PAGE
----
A Legislative Fix
While Abbott's program is an innovative workaround that avoids taxes levied on direct student-loan repayment contributions, the Society for Human Resource Management (SHRM) would like Congress to make employers' loan-repayment aid a tax-free benefit treated the same as tuition assistance under Section 127 of the Internal Revenue Code.
For 2018, Section 127 lets employees exclude from taxable income up to $5,250 per year in employer-provided educational assistance for undergraduate or graduate studies or certificate work. The benefit covers tuition, fees, books, supplies and equipment.
SHRM supports two bipartisan bills to expand Section 127: the Employer Participation in Student Loan Assistance Act would make employer-provided student-loan repayment contributions tax free within annual limits, and the Upward Mobility Enhancement Act would increase allowable tax-free tuition assistance to $11,500 per calendar year.
Cost Hurdle Remains
Only big employers may have the resources to offer student-debt repayment benefits, either directly or through an "out of the box" approach such as Abbott's, said LaSalle Benefits' Gimbel. "Smaller and midsize companies just don't have the finances to offer something of this caliber," he said.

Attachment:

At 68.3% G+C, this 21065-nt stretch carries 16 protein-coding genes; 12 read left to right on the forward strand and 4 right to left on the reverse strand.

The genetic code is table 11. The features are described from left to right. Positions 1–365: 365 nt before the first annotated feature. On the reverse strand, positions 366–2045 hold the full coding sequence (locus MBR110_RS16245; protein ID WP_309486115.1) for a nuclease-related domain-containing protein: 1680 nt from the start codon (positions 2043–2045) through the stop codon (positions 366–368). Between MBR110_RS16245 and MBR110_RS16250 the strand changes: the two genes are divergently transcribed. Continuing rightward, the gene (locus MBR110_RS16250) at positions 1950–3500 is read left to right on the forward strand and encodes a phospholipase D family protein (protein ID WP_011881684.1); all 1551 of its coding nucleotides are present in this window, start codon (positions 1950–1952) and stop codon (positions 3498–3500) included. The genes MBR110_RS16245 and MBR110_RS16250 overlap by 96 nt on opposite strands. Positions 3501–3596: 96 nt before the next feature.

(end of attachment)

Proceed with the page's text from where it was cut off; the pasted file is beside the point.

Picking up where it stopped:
SHRM's 2018 Employee Benefits Survey, which polled SHRM members at organizations of all sizes earlier this year, found that student loan repayment was offered by just 4 percent of organizations, a figure unchanged since 2016 (SHRM first began surveying members about the issue in 2015).
Employers appear cautious about adding a new and potentially expensive financial benefit, even if it is highly valued by job candidates carrying student debt.
Related SHRM Article:
Welcome, Generation Z: Here’s Your Benefits Package, SHRM Online Benefits, July 2018
Tips for Launching a Student-Loan Repayment Benefit, SHRM Online Benefits, October 2017
Student Loan Assistance Benefits See Little Growth, but Need Is Real, SHRM Online Benefits, June 2017